But the material didn’t stretch much, which would limit its use for soft robotics. Inspired by kirigami — a variation of origami that includes making cuts in a material — Truby designed and laser-cut rectangular strips of conductive silicone sheets into various patterns, such as rows of tiny holes or crisscrossing slices like a chain link fence. That made them far more flexible, stretchable, “and beautiful to look at,” Truby says.
Credit: Ryan L. Truby, MIT CSAIL
The researchers’ robotic trunk comprises three segments, each with four fluidic actuators (12 total) used to move the arm. They fused one sensor over each segment, with each sensor covering and gathering data from one embedded actuator in the soft robot. They used “plasma bonding,” a technique that energizes a surface of a material to make it bond to another material. It takes roughly a couple hours to shape dozens of sensors that can be bonded to the soft robots using a handheld plasma-bonding device.
Credit: Ryan L. Truby, MIT CSAIL
As hypothesized, the sensors did capture the trunk’s general movement. But they were really noisy. “Essentially, they’re nonideal sensors in many ways,” Truby says. “But that’s just a common fact of making sensors from soft conductive materials. Higher-performing and more reliable sensors require specialized tools that most robotics labs do not have.”
To estimate the soft robot’s configuration using only the sensors, the researchers built a deep neural network to do most of the heavy lifting, by sifting through the noise to capture meaningful feedback signals. The researchers developed a new model to kinematically describe the soft robot’s shape that vastly reduces the number of variables needed for their model to process.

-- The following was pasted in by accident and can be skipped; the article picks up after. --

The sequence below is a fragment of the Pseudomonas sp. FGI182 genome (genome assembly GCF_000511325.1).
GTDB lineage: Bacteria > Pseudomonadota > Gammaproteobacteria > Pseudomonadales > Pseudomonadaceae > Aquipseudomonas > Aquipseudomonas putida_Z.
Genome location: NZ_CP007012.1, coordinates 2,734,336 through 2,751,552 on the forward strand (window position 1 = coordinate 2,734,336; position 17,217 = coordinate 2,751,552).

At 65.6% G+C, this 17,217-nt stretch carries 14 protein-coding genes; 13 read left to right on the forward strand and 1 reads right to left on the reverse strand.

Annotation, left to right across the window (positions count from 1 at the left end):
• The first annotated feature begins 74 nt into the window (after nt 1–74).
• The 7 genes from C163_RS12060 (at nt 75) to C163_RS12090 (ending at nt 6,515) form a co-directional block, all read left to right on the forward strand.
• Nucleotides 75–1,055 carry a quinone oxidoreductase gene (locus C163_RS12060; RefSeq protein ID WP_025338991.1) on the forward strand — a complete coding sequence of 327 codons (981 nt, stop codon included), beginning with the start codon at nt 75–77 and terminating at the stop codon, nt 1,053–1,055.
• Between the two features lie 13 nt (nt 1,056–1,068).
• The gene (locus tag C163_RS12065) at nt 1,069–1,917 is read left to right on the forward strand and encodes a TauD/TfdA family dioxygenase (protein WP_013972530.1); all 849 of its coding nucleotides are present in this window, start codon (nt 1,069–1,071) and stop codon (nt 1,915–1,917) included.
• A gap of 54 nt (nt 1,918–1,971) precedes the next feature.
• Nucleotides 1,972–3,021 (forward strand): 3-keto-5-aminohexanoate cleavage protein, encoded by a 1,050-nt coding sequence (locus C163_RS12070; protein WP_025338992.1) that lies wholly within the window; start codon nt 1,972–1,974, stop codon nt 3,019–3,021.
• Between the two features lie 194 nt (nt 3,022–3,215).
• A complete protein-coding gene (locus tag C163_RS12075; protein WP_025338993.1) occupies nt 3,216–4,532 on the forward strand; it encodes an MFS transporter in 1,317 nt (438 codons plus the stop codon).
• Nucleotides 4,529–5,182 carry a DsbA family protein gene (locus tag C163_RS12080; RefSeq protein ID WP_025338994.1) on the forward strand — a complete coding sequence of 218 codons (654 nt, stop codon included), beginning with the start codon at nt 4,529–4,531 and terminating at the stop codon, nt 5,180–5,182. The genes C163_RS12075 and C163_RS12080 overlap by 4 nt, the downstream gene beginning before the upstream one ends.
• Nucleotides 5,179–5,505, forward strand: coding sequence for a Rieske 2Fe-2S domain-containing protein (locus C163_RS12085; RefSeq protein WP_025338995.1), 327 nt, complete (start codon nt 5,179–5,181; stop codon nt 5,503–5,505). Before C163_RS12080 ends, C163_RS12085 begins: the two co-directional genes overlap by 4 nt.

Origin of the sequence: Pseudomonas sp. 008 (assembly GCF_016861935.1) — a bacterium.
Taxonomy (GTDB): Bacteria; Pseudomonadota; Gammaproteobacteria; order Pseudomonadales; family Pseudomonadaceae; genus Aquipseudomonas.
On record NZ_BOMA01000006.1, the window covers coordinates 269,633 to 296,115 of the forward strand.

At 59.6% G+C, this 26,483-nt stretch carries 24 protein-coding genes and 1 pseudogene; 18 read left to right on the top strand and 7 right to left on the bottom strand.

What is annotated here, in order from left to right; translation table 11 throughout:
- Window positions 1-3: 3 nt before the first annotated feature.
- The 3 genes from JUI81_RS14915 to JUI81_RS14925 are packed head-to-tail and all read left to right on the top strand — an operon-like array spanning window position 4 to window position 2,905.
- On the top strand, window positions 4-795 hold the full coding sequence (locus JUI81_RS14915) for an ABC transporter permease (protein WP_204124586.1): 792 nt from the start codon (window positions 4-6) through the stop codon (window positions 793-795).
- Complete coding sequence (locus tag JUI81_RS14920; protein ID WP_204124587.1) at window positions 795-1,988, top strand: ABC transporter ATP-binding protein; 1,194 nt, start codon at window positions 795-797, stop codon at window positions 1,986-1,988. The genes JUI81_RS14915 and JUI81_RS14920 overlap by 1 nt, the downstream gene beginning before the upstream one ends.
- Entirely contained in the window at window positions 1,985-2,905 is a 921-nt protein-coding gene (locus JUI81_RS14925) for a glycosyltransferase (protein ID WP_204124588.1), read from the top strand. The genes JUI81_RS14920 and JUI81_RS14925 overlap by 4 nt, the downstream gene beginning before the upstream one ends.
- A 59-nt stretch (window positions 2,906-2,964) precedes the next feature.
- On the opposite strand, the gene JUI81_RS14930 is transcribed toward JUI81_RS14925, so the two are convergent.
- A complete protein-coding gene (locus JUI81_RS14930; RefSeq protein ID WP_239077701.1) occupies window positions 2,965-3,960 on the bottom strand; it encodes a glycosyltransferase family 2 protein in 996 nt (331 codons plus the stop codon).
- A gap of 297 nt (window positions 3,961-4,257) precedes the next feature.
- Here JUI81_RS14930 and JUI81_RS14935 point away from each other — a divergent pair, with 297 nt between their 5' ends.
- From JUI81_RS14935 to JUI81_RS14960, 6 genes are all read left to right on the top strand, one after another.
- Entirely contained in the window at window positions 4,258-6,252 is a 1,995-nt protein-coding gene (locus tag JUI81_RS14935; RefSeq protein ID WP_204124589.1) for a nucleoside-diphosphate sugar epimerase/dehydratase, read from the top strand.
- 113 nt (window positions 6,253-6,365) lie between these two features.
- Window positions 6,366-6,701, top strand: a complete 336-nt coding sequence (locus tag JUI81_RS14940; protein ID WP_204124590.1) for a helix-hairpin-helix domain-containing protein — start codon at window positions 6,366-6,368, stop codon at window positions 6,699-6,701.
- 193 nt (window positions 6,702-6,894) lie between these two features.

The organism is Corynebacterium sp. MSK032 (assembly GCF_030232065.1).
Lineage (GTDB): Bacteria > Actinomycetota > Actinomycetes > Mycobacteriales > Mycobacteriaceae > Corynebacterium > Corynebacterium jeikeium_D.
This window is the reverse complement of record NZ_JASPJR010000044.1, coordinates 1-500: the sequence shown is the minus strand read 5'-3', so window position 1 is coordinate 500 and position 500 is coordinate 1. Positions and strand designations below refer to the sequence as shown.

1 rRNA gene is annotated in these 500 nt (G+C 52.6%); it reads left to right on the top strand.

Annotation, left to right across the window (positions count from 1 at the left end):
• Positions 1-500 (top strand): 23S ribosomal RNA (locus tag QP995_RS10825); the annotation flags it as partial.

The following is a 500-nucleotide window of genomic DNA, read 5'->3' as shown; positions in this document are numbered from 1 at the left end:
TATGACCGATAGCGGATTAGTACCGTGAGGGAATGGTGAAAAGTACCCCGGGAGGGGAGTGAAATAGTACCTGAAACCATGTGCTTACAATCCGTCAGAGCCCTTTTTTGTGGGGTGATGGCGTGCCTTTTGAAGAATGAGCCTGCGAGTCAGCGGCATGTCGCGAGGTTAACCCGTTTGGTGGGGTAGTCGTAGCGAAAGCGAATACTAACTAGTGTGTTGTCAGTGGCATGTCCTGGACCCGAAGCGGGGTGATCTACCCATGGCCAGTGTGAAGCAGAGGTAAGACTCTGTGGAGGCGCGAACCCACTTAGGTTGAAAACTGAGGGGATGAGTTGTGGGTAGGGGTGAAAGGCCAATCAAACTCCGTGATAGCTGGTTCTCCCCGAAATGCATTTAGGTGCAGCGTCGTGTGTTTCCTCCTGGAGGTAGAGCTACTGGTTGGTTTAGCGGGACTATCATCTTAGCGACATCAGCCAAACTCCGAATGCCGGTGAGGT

In experiments, the researchers had the trunk swing around and extend itself in random configurations over approximately an hour and a half. They used the traditional motion-capture system for ground truth data. In training, the model analyzed data from its sensors to predict a configuration, and compared its predictions to that ground truth data which was being collected simultaneously. In doing so, the model “learns” to map signal patterns from its sensors to real-world configurations. Results indicated, that for certain and steadier configurations, the robot’s estimated shape matched the ground truth.
Next, the researchers aim to explore new sensor designs for improved sensitivity and to develop new models and deep-learning methods to reduce the required training for every new soft robot. They also hope to refine the system to better capture the robot’s full dynamic motions.
Currently, the neural network and sensor skin are not sensitive to capture subtle motions or dynamic movements. But, for now, this is an important first step for learning-based approaches to soft robotic control, Truby says: “Like our soft robots, living systems don’t have to be totally precise. Humans are not precise machines, compared to our rigid robotic counterparts, and we do just fine.”